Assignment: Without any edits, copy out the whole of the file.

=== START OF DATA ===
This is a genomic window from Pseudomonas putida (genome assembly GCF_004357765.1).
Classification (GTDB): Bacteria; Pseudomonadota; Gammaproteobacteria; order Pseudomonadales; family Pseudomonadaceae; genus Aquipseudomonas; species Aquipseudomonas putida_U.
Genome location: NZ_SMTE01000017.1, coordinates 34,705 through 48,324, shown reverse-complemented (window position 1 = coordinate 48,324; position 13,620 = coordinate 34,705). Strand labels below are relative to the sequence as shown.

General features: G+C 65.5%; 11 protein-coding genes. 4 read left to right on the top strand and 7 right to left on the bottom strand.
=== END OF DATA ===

This is a genomic window from Pseudomonas putida (genome assembly GCF_004357765.1).
Classification (GTDB): Bacteria; Pseudomonadota; Gammaproteobacteria; order Pseudomonadales; family Pseudomonadaceae; genus Aquipseudomonas; species Aquipseudomonas putida_U.
Genome location: NZ_SMTE01000017.1, coordinates 34,705 through 48,324, shown reverse-complemented (window position 1 = coordinate 48,324; position 13,620 = coordinate 34,705). Strand labels below are relative to the sequence as shown.

General features: G+C 65.5%; 11 protein-coding genes. 4 read left to right on the top strand and 7 right to left on the bottom strand.